Thursday, March 29, 2012

Michigan Governor Sees Hope for a Deal With Detroi

DETROIT — With time running out on this city’s dismal finances and tensions bubbling over, Gov. Rick Snyder of Michigan said Monday that he was hopeful a deal could still be worked out in the next few days to avoid appointing an outside emergency manager to run Detroit.

A loud, defiant crowd shouted and chanted lines like “No takeover!” during a meeting on Monday of a team appointed by the state to study the city’s financial circumstances, making it nearly impossible to hear the team’s somewhat unsurprising conclusions: that Detroit, Michigan’s most populous city, is in severe financial stress and that, so far, no plan has been adopted to fix it.
Representatives from the state and the city have been meeting around the clock in recent days and were expected to continue doing so on Tuesday. Though the most extreme option for handling the city’s financial distress — bringing in an outside manager — has been taken in other smaller Michigan cities, it is clear that no one, not even the state-appointed review team, wants to make that unpopular, symbolically fraught choice, even as city coffers are set to run out of money soon.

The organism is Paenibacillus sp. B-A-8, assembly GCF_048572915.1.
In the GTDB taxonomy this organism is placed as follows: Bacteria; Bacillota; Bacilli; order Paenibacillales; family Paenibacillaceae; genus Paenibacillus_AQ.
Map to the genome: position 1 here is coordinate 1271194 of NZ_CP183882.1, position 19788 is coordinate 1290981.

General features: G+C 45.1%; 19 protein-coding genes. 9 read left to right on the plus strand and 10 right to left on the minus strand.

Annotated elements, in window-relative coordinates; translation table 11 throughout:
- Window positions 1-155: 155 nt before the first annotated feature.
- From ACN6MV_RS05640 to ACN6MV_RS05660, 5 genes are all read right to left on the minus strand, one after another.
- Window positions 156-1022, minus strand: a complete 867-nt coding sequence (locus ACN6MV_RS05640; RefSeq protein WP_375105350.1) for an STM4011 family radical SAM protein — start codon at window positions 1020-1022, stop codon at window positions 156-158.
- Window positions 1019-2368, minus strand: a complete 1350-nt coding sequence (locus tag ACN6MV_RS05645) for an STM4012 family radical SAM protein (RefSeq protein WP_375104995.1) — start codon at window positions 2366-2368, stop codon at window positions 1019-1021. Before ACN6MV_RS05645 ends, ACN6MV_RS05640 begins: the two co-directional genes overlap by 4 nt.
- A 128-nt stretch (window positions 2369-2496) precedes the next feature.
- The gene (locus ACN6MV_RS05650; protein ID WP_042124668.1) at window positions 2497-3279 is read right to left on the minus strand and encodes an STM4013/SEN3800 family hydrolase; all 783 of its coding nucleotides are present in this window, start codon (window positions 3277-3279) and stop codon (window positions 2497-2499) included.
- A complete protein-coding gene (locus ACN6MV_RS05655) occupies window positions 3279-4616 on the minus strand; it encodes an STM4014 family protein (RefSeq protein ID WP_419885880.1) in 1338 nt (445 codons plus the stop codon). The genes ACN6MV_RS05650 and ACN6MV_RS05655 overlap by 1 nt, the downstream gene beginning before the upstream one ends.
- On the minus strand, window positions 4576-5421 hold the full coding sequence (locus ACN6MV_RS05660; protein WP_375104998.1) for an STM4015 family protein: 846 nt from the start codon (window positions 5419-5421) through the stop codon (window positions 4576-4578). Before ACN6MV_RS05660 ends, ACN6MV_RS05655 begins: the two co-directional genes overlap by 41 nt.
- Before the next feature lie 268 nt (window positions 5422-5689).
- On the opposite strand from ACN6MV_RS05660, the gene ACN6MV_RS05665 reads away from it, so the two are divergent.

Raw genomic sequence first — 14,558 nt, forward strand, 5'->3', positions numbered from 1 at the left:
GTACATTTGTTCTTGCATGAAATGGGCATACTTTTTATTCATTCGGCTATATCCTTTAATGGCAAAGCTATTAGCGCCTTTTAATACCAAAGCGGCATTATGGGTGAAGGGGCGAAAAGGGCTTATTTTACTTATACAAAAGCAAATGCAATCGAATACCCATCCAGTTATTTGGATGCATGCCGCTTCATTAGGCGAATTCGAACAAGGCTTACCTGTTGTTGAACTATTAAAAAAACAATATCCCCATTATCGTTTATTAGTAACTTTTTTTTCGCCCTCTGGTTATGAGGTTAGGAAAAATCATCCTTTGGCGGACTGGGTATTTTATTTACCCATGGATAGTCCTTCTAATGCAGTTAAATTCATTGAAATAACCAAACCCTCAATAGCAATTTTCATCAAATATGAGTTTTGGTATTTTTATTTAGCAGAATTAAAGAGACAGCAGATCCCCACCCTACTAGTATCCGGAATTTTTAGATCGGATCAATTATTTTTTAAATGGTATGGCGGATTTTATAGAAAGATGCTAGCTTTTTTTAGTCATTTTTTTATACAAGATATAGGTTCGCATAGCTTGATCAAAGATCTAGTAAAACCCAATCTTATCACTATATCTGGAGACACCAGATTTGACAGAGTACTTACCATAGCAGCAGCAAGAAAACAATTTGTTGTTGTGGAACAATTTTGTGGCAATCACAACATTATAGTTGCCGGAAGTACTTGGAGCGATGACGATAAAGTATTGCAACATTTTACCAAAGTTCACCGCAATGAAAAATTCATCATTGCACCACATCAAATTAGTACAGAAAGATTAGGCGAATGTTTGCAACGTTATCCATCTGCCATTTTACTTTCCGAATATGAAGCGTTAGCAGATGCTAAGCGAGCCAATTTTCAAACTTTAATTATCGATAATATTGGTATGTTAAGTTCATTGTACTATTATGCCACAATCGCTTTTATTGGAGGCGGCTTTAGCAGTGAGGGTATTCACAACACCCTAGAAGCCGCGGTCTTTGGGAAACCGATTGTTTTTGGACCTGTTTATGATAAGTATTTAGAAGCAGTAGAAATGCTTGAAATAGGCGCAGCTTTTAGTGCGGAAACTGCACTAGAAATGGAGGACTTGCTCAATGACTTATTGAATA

“I think we are on a path to see some real results here,” Mr. Snyder, a Republican, said Monday of the talks between state and city representatives. “My preference has always been to say let’s come up with some mutual agreement. I don’t want an emergency manager.” At another point, Mr. Snyder said, “My role is not to run the City of Detroit.”
But an agreement of some sort between the state and the city would require compromise — and fast. Under a controversial state statute that allows emergency managers broad powers over financially troubled cities, Mr. Snyder has 10 days to decide whether to approve such a deal with Detroit or call in an emergency manager.
Up until now, representatives of the city and the state have not even agreed on what such a deal should be called. The state suggested a “consent agreement” that would create a board to approve Detroit’s budgets, the sale of its assets and any changes to city contracts, including those of unionized workers. Detroit officials balked at the plan, then offered their own “financial stability agreement,” which they are not discussing publicly.
Complicating matters, Mayor Dave Bing of Detroit is in a hospital, recuperating from surgery on Saturday to repair a perforation of his intestines. He is expected to be released within days, and officials said aides were negotiating with the state on his behalf.
Late Monday, city officials, like the governor, sounded optimistic. “Our goal is to have an agreement by the end of the week,” said a statement from Deputy Mayor Kirk Lewis and Charles Pugh, the City Council president. “As Governor Snyder and Mayor Bing have previously stated, they do not want an emergency manager in Detroit, and neither do the citizens and elected officials in the City of Detroit.”

Voting is beautiful, be beautiful ~ vote.©

No comments:

Post a Comment